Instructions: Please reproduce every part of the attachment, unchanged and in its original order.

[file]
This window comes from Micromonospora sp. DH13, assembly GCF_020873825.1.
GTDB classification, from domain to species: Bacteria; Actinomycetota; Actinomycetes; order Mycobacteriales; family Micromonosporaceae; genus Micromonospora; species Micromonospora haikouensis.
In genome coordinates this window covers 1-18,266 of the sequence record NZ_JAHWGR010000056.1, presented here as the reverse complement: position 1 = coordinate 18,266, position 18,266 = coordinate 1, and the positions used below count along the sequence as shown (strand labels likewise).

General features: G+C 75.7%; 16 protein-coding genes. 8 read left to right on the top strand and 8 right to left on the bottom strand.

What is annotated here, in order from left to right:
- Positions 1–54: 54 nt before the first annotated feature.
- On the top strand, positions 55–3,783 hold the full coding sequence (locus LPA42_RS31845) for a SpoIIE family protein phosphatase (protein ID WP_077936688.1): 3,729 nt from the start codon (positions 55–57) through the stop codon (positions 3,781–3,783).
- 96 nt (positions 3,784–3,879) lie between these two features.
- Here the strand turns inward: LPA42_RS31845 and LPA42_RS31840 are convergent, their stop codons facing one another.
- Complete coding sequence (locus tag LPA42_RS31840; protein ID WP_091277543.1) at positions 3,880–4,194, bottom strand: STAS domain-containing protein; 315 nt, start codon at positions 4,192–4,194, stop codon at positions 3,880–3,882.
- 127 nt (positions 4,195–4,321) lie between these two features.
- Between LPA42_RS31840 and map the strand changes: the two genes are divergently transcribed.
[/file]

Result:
This window comes from Micromonospora sp. DH13, assembly GCF_020873825.1.
GTDB classification, from domain to species: Bacteria; Actinomycetota; Actinomycetes; order Mycobacteriales; family Micromonosporaceae; genus Micromonospora; species Micromonospora haikouensis.
In genome coordinates this window covers 1-18,266 of the sequence record NZ_JAHWGR010000056.1, presented here as the reverse complement: position 1 = coordinate 18,266, position 18,266 = coordinate 1, and the positions used below count along the sequence as shown (strand labels likewise).

General features: G+C 75.7%; 16 protein-coding genes. 8 read left to right on the top strand and 8 right to left on the bottom strand.

What is annotated here, in order from left to right:
- Positions 1–54: 54 nt before the first annotated feature.
- On the top strand, positions 55–3,783 hold the full coding sequence (locus LPA42_RS31845) for a SpoIIE family protein phosphatase (protein ID WP_077936688.1): 3,729 nt from the start codon (positions 55–57) through the stop codon (positions 3,781–3,783).
- 96 nt (positions 3,784–3,879) lie between these two features.
- Here the strand turns inward: LPA42_RS31845 and LPA42_RS31840 are convergent, their stop codons facing one another.
- Complete coding sequence (locus tag LPA42_RS31840; protein ID WP_091277543.1) at positions 3,880–4,194, bottom strand: STAS domain-containing protein; 315 nt, start codon at positions 4,192–4,194, stop codon at positions 3,880–3,882.
- 127 nt (positions 4,195–4,321) lie between these two features.
- Between LPA42_RS31840 and map the strand changes: the two genes are divergently transcribed.